China is now in the final stage of preparation for its leadership transition, as the once-every-five-years national congress of the Chinese Communist Party (CCP) is in session with some 2,300 delegates attending.
Under outgoing President Hu Jintao, who led China for the past 10 years, the country has achieved rapid economic growth, surpassing Japan in 2010 to become the world’s No. 2 economy. During Mr. Hu’ tenure, China’s economy grew nearly four times in size and its per capita gross domestic product in 2010 was 3.2 times the 2002 figure. Current per capita GDP is estimated at $5,000. This is a great achievement.
Mr. Xi Jinping, expected to be elected China’s new leader at the end of the party congress, will inherit enormous side effects caused by China’s economic development as well as its achievements.
To maintain its legitimacy, the CCP must continue to increase the economic fruit for people. But this process has produced problems such as a growing gap between rich and poor, widespread corruption, and environmental disruption. China, with a population of 1.34 billion, has significant ethnic problems. China’s new leadership clearly will confront great challenges.
Speaking at the opening of the party congress on Thursday, Mr. Hu said that China will double its GDP and per capita income by 2020 from 2010 levels. He pointed out that the economic gap between urban areas and agricultural villages is still great, and that China’s economic development is imbalanced. “We must aim higher and work harder and continue to pursue development in a scientific way, promote social harmony and improve people’s lives,” he said. His statement shows the sense of crisis he has with regard to the general conditions of Chinese society and the economy.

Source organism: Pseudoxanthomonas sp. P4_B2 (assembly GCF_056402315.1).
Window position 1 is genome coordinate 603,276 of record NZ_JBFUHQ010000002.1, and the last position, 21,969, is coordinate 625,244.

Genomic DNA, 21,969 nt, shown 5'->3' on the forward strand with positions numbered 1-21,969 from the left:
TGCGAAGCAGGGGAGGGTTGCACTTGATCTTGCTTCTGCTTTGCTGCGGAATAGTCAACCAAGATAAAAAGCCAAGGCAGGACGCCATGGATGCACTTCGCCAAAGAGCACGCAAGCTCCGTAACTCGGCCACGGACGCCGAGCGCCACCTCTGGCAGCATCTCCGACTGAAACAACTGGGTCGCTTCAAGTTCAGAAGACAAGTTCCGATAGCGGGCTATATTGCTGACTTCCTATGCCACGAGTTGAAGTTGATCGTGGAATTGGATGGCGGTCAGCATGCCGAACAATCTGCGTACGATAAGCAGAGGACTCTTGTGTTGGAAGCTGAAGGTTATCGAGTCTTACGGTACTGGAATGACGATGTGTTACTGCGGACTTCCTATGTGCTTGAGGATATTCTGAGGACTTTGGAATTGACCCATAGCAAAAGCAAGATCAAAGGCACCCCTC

He declared that “the Scientific Outlook on Development,” which aims to achieve sustainable and balanced growth, will be the CCP’s “theoretical guidance” on a par with Marxism-Leninism, Mao Zedong Thought and Deng Xiaoping Theory. He thus set the basic policy principle that China’s new leadership must follow.
The goal set by Mr. Hu will be difficult to achieve. Protests against corruption and unreasonable behavior by party officials now take place on a daily basis. The number of such incidents doubled in five years to some 180,000 in 2011. Many of the participants in recent anti-Japan demonstrations were jobless. Before trying to achieve balanced growth, China’s new leadership must first worry about how to create enough jobs at a time when economic growth is slowing, falling to 7.8 percent this year. If the growth rate sinks below 7 percent, unemployment will become a serious issue.
At the party congress, Mr. Hu also expressed a determination to “safeguard China’s sovereignty, security and territorial integrity.” China may be tempted to use foreign-policy issues to distract public attention from domestic problems. Japan must persevere in resolving the diplomatic crisis with China over the Senkaku Islands.
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